The Impeachable Offenses of Barack Hussein Obama
by Terence James Mason
In 7 parts.
Letters to the Editor
from A.X. Perez, Jim Davidson, Jeff Fullerton, and Kent McManigal
Paris: The High Price of Willful Ignorance
by L. Neil Smith
"Every man, woman, and responsible child has an unalienable individual,
civil, Constitutional, and human right to obtain, own, and carry, openly or concealed, any
weapon -- rifle, shotgun, handgun, machinegun, anything -- any time, any place,
without asking anyone's permission."——This is the Atlanta Declaration, which I
first enunciated 28 years ago, in September of 1987, at a weapons convention held in Atlanta,
Georgia. It is not proposed legislation, a measure I want introduced and passed, it is the
identification of an already-existimg natural law, and it doesn't really matter whether
anybody approves of it or not. Like gravity.
by Jim Davidson
Being in favour of the right to privacy is fundamental to my
understanding of the zero aggression principle. It is none of my business what you
do in the privacy of your home, on your computer, in your e-mail messages, on the
telephone, or in any other aspect of your life, provided that you are not engaged
in acts of initiatory force. To paraphrase Thomas Jefferson, what you think or
say neither picks my pocket nor punches my nose.
Government Is an Assault on Private Property
by Tyrone Johnson
In a recent essay, Lew Rockwell asserts that open borders are an
assault on private property. Evidently he feels that people travelling across imaginary
boundaries established by nation-states are undesirable. He seems to think that his
views are anti-state, anti-war, and pro-market, but he doesn't want to have people moving
about the world without limitations placed upon them. It's curious, to me, that he seems
prepared to assent to government (the state) when it does things that he agrees with, such
as preventing people from travelling. But he doesn't want the state to interfere with
private property. I'm quite happy with a state not attacking trade and commerce, of course.
But it seems to me that people who aren't free to travel without government permissions aren't
going to be able to come to my store and buy things.
The Paris Atrocities: The Most Probable and Bankrupt Response of our Own Government
by Sean Gabb
Because Keir Martland has already commented with great brilliance, and
even a certain nobility of tone, I will make no comment directly on the Paris Atrocities or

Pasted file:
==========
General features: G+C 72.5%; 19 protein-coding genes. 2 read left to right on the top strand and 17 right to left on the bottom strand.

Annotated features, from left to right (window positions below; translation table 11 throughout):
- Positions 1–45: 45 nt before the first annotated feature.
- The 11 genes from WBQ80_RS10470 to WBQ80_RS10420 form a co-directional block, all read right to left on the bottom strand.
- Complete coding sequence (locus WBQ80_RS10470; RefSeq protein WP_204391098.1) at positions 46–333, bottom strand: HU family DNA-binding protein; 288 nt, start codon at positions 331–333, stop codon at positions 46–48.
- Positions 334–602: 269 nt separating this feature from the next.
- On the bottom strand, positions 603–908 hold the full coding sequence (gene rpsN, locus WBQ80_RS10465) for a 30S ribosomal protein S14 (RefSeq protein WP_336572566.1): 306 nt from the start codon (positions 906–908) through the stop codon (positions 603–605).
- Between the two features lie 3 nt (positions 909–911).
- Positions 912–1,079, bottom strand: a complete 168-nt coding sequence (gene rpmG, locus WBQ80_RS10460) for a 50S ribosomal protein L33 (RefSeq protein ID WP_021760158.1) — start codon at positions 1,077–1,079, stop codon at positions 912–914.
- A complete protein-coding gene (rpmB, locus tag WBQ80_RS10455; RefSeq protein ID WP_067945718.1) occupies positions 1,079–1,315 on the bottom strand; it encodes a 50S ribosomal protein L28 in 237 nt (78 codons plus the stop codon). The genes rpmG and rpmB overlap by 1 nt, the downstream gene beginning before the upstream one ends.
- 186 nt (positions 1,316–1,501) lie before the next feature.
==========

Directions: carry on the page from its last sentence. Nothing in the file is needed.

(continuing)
their probable causes. I will instead deal with our own Government's most likely response to
them. This will be a new Data Retention and Investigatory Powers Bill. It will require Internet
and telephone companies to store all communication data for a year, and to make this available
to the police and security agencies. The stated reason for this will be that we are in danger,
and in particular danger from Moslem terrorists. What happened yesterday in Paris was only the
latest episode in a campaign of terror that began with the American Bombings in September 2001,
and proceeded through the Madrid Bombings, and the London Bombings, and the murder of Lee Rigby
in Woolwich, and the Charlie Hebdo killings. How long before a coordinated terror attack
in planned again for London? We are at war, and war calls for a deviation from the normal course of government.
Remember, Dear Reader, never (I mean never!) go anywhere
without your trusty side-arm. It is a matter of life-or-death!
And this ends the lesson from reading the news.
Last issue, Our Publisher Mr. L. Neil Smith said "If you're
much under sixty, it might surprise you to learn that
liberalism used to be sum-uppable in the single sentence
"I disagree with what you say, but I will defend to the
death Your right to say it." Yes indeed. Of course, now,
liberalism seems to be just: "Submit or Die!"
J. Neil Schulman has posted the first five chapters of a new
novel on his web page at
He wants to know if he should keep writing, or do something
else. If you want to read it, throw him some $money$.
Otherwise he will do something else in order to pay them
thar bills which we all got to pay.
Charles Murray (Jerry Pournelle calls him "one of the few
sociologists I can respect as a scientist") has a very fine
The regulators' yoke
Earlier this year, I published a book called "By the People"
that laid out a plan for systematic civil diso bedience of
stupid and pointless regulations. It is a subversive
position. The rule of law is the foundation of civilization.
It is especially important for those of us who are devoted
to freedom, because it is only through the rule of law that
freedom can be protected -- a truth that John Locke stated with
ultimate concision: "Wherever law ends, tyranny begins." To
advocate that we undermine the rule of law is a hairsbreadth
I have been led to this position by what I believe to be a
truth about where America stands: The federal government is
no longer "us" but "them." It is no longer an extension of
the people through their elected representatives. It is no
longer a republican bulwark against the arbitrary use of
power. It has become an entity unto itself, separated from
the American people and beyond the effective control of the
political process. In this situation, the foundational
principles of our nation come into play: The government does
not command the blind allegiance of the citizenry.
Government is instituted to protect our unalienable rights.
The more destructive it becomes of those rights, the less it
can call upon our allegiance.
I won't try to lay out the whole case for concluding that
our duty of allegiance has been radically diminished -- that
takes a few hundred pages. But let me summarize the ways in
which the federal government has not simply become bigger
and more intrusive since Bill Buckley founded NATIONAL
REVIEW, but has also become "them," and no longer an
extension of "us."
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